“There’s one part of the book that I came across that you and I disagree on, and you and I are almost always in agreement. But I think this is perhaps a charitable read, a generous read, when you suggest that even President Obama’s staunchest opponents, since we’re talking about the Tea Party, you argue in the book that even his staunchest opponents are Americans before they are Republicans; they are Americans before they are Tea Partiers.
Well, theoretically, of course, you’re right about that. I’m just not sure that I’m persuaded. It’s plausible, but not a persuasive argument for me.”
“I believe that budgets are moral documents… And I’m not so sure that this is not anything more than an immoral document where the poor are concerned.
…I don’t understand why it is in this town that every debate about money always begins and ends with how we can further reward the rich and more punish the poor. I don’t get that.”
Author Ayaan Hirsi Ali: “Somehow, the idea got into [radical Islamist’s] minds that to kill other people is a great thing to do and that they would be rewarded in the hereafter.”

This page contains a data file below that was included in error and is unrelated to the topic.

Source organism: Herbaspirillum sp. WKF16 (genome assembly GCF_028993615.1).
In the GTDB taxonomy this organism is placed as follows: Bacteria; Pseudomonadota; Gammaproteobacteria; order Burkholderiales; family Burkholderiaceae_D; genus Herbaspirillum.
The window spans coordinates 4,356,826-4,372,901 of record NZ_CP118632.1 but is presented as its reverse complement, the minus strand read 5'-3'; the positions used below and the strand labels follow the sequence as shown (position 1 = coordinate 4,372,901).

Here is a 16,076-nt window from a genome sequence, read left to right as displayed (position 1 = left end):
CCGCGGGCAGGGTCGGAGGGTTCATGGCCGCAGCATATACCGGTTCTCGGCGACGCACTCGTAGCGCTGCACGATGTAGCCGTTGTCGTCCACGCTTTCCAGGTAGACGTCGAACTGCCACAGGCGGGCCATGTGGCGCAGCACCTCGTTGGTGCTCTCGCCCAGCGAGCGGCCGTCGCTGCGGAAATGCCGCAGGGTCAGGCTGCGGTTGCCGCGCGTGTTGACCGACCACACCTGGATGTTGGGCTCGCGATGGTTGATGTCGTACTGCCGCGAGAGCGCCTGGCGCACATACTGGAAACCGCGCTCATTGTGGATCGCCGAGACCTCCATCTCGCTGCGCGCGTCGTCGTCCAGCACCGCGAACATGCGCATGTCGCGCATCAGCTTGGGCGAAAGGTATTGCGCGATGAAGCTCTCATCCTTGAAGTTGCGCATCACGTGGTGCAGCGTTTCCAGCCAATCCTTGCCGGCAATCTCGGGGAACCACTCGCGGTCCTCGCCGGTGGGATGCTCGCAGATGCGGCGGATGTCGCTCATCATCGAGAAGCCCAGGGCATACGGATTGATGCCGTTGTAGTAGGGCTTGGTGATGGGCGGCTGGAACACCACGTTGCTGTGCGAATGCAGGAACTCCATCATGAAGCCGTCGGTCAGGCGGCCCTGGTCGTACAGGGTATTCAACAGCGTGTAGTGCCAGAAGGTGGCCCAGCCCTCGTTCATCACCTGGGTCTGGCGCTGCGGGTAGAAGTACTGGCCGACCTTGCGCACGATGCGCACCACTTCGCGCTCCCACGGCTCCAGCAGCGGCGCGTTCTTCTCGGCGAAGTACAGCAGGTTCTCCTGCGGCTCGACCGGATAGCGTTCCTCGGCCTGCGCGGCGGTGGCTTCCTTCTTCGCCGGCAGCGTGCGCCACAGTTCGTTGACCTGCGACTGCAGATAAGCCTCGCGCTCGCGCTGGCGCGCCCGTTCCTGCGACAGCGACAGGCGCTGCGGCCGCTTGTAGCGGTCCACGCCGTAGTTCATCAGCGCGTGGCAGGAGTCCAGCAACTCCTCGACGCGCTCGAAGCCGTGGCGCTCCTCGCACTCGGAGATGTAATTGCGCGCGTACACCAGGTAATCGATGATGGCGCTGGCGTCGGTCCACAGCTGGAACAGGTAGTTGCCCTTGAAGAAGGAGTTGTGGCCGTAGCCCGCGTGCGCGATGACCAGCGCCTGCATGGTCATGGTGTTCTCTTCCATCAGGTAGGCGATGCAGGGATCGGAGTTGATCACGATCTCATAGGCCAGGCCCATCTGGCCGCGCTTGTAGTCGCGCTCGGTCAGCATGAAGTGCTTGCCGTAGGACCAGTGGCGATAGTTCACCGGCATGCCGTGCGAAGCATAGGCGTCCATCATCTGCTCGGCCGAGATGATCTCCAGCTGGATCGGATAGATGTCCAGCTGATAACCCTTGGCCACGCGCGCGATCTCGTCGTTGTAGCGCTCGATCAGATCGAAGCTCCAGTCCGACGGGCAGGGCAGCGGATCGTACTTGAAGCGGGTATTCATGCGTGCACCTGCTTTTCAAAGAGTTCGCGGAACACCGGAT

Host Tavis Smiley: “But Christians do that every single day in this country.”
Ali: “Do they blow people up every day?”
Smiley: “Yes. Oh, Christians, every day, people walk into post offices, they walk into schools, that’s what Columbine is — I could do this all day long….There are folk in the Tea Party, for example, every day who are being recently arrested for making threats against elected officials, for calling people ‘nigger’ as they walk into Capitol Hill, for spitting on people. That’s within the political — that’s within the body politic of this country.”